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Keystone Saw Works - H. Disston & Sons, Inc. - Phila., PA


 
  Disston D8 - full size 28", 5 ppi Rip Saw, 1880s - a review by Daryl Weir 1 of 3  

Daryl Weir

 

"If you want a Saw, it is best to get one with a name on it which has a reputation. A man who has made a reputation for his goods knows its value, as well as its cost, and will maintain it."

Henry Disston

One of Disstonís main stays in production line was the ever popular D8 thumbhole or dual grip rip saw. The saw shown here is an early 1880's era, 28" (blade length) with a 5ppi graduated to 6ppi at the point.

In recent years the term "variable pitch" has been used on saws that have "graduated teeth". Historically, this term is actually not correct.

"Pitch" was a term used in all of the old catalogs and saw literature that meant the same as the "rake" on the front of the teeth. Think of it as the same as the "pitch" on your roof. "Pitch" is used on screws or threads and to my knowledge was never used on saws back in the day.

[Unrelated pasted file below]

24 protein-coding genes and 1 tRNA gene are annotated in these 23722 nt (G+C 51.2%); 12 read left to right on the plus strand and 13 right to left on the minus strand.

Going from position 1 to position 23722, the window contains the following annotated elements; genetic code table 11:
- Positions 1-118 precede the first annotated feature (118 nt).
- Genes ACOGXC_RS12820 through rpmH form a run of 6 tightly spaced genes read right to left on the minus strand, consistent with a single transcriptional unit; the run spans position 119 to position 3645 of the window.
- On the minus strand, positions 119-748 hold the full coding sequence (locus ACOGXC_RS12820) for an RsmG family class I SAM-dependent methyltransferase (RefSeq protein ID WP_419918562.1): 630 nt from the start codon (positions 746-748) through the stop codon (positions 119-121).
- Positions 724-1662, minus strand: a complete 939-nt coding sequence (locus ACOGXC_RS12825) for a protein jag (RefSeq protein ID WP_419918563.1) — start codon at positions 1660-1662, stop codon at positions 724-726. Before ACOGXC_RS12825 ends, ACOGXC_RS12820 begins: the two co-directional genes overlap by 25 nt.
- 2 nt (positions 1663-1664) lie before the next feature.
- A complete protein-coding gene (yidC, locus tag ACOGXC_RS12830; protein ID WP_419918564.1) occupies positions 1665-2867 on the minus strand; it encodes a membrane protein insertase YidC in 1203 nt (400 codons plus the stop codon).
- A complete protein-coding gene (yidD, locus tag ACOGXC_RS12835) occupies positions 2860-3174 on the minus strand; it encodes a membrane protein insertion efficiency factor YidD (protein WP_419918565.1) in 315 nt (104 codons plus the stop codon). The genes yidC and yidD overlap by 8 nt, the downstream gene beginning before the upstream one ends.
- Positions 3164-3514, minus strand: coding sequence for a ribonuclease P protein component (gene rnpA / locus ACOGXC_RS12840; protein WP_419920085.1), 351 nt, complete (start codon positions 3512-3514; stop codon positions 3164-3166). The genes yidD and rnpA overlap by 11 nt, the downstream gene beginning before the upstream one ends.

This saw has plenty of blade width left along with a lightly breasted (crowned) cutting edge. The blade is clean for a 130 year old saw and has been hand polished to a smooth & slick surface. It does have some very light pitting in a few locations, an area that appears to have had some water damage, but nothing that presents a performance problem.

The skew back pattern was patented by Henry Disston in 1874 and as time went on became one of his most prolific sellers. Disston claimed this to be "The saw most carpenters use".

The radial cut curve at the back of the blade rested against a like cut curve in the wood handle that supposedly creating a better bearing surface.

The early-style keystone etch and script can still be read.


 
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Disston Backsaws



   

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